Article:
When Roger Vance moved to Loudoun County's smallest town nine years ago, he and his wife thought Hillsboro was just about the most perfect place they could find, especially after living for years in the bustle of Miami.
They bought a wood-frame house built in the late 19th century. "For Hillsboro, it's one of the newest houses," said Vance, who is now mayor in the tiny town, which has about 100 residents and some homes built as early as the 1700s.
But with Loudoun's breakneck growth, and rapid home building just over the Blue Ridge mountains in West Virginia, Vance said his town is facing a historic onslaught.
"What is threatened here is really the viability of the town, its existence," he said.
The problem is Main Street.
Route 9, which has become a major artery for commuters, runs through the center of town, making crossing the road, or pulling out of a driveway, a slow-going and hazardous venture. A study commissioned by frustrated town residents found that drivers make 14,000 to 15,000 trips through their town each day.
But the town's traffic woes are part of bigger questions involving the Washington region's growth patterns, cross-jurisdictional transportation policies and divergent visions of land-use and zoning policies, quandaries decades in the making and perhaps decades from a solution.
The scholarly Vance, who edits history magazines for a living, sounds like a firebrand when he declares that the town can't take it anymore.
"We want to reclaim this town," he said. "It's not Route 9 for us. It's Charles Town Pike for us, and our main street, and we're going to reclaim it. We don't want to be the doormat for everyone anymore."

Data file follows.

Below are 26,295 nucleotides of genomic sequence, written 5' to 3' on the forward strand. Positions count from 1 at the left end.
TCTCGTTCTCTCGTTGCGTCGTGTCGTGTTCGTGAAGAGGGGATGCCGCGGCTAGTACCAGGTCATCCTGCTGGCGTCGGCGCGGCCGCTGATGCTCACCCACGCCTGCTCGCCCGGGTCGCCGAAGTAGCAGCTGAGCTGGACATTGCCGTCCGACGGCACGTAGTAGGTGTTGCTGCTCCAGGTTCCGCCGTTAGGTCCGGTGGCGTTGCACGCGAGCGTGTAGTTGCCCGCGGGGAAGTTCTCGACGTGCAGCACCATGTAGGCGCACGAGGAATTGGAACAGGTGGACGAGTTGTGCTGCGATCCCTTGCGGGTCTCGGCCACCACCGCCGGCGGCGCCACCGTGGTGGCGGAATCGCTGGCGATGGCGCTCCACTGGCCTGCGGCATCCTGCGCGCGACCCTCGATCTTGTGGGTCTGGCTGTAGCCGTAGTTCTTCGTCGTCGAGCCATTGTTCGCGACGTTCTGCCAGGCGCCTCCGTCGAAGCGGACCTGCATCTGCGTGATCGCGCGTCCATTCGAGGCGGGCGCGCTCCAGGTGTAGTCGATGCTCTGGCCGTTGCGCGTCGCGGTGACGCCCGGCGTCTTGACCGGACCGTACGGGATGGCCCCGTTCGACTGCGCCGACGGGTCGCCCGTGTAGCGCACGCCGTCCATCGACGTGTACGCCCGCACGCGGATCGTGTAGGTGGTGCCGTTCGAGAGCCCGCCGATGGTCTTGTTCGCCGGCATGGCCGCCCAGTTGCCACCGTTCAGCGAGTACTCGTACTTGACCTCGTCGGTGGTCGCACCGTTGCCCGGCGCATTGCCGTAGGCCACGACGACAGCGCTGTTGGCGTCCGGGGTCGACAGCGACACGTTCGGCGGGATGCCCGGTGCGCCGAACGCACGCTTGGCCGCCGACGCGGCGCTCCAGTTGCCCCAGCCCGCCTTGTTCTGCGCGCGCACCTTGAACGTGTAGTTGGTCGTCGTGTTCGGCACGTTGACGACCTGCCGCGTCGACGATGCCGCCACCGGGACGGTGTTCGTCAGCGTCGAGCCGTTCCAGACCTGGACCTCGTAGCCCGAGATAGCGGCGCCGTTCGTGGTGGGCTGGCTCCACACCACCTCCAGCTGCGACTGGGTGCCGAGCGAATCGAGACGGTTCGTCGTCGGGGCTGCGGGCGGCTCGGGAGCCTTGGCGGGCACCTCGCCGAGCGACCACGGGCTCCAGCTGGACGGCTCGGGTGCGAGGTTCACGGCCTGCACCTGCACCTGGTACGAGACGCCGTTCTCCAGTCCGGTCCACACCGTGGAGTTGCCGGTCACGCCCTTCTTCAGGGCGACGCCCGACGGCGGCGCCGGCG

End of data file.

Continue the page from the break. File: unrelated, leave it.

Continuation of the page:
Just how a town located in the nation's fastest-growing county, which is itself in the midst of a rapidly expanding region, can alter the torrent of commuters, many heading from West Virginia and Maryland to jobs in Loudoun and points east, remains unclear.
But Vance, who is also the chairman of the town's Planning Commission, said he's going to give it a shot, beginning in earnest Tuesday evening. That's the day he will present a draft comprehensive plan, Hillsboro's's first, to the Town Council for approval. Although some aspects may be tweaked, Vance said he expects the document to be approved soon, perhaps as early as that evening.
It is an interim, but important, step. Under Virginia law, towns and counties use such plans as the basis of zoning regulations. The document will become the foundation for future enforcement in areas such as historic preservation.
For instance, it calls for the creation of a historic conservation district that would cover all, or most, of Hillsboro. That would put in place rules, and a process for appealing those rules, for renovating historic structures.
But the document also sets down the town's broader planning priorities. And primary among those is a call to action on Route 9.
It calls on officials from Loudoun and Virginia, and their West Virginia counterparts, to hold a summit to wrestle with traffic issues on the road, which stretches west from Route 7 near Leesburg and travels across the state line and through the booming Charles Town area. West Virginia is working on building a four-lane highway up to the Virginia border, which would connect with Loudoun's two-lane stretch of the highway, a state of affairs Vance calls "insanity."
Many commuters would consider bypassing Hillsboro on other highways, such as Route 340 in West Virginia, as Vance has suggested, just as crazy, because it's a longer drive.
But Vance said those concerns pale when compared with pedestrian safety issues in his town. So the plan calls for the immediate implementation of measures to slow traffic through town. Among the possibilities is putting up a stoplight on the west end of town to match the one being engineered by the Virginia Department of Transportation just east of town, where Route 690 dead-ends into Route 9 at the town's elementary school.
The plan also calls for sidewalks in Hillsboro, which has none. Vance said controversial longer-term options proposed by some, such as building a bypass around the town, are too far away to solve what is an immediate problem.
"It's not a question of waiting for 20 years for another highway to be built," Vance said. "We can't tolerate this."